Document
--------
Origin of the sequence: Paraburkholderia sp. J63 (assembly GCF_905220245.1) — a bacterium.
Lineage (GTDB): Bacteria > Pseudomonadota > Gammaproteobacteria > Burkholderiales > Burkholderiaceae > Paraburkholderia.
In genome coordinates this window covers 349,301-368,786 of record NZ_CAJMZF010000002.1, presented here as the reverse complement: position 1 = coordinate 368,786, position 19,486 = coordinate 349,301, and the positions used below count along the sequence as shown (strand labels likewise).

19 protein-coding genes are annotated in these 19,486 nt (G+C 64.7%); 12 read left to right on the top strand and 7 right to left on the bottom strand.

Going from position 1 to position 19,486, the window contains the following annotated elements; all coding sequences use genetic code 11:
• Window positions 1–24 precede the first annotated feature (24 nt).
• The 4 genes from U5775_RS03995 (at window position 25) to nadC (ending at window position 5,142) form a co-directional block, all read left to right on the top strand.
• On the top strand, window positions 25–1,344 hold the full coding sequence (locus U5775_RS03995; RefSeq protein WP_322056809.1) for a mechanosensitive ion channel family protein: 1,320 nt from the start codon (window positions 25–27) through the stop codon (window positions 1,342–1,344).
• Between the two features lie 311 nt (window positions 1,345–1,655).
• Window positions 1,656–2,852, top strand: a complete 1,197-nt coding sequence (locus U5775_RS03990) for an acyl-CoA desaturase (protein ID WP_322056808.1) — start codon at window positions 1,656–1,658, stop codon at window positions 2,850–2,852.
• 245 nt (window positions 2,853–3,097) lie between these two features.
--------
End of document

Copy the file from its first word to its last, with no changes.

Origin of the sequence: Paraburkholderia sp. J63 (assembly GCF_905220245.1) — a bacterium.
Lineage (GTDB): Bacteria > Pseudomonadota > Gammaproteobacteria > Burkholderiales > Burkholderiaceae > Paraburkholderia.
In genome coordinates this window covers 349,301-368,786 of record NZ_CAJMZF010000002.1, presented here as the reverse complement: position 1 = coordinate 368,786, position 19,486 = coordinate 349,301, and the positions used below count along the sequence as shown (strand labels likewise).

19 protein-coding genes are annotated in these 19,486 nt (G+C 64.7%); 12 read left to right on the top strand and 7 right to left on the bottom strand.

Going from position 1 to position 19,486, the window contains the following annotated elements; all coding sequences use genetic code 11:
• Window positions 1–24 precede the first annotated feature (24 nt).
• The 4 genes from U5775_RS03995 (at window position 25) to nadC (ending at window position 5,142) form a co-directional block, all read left to right on the top strand.
• On the top strand, window positions 25–1,344 hold the full coding sequence (locus U5775_RS03995; RefSeq protein WP_322056809.1) for a mechanosensitive ion channel family protein: 1,320 nt from the start codon (window positions 25–27) through the stop codon (window positions 1,342–1,344).
• Between the two features lie 311 nt (window positions 1,345–1,655).
• Window positions 1,656–2,852, top strand: a complete 1,197-nt coding sequence (locus U5775_RS03990) for an acyl-CoA desaturase (protein ID WP_322056808.1) — start codon at window positions 1,656–1,658, stop codon at window positions 2,850–2,852.
• 245 nt (window positions 2,853–3,097) lie between these two features.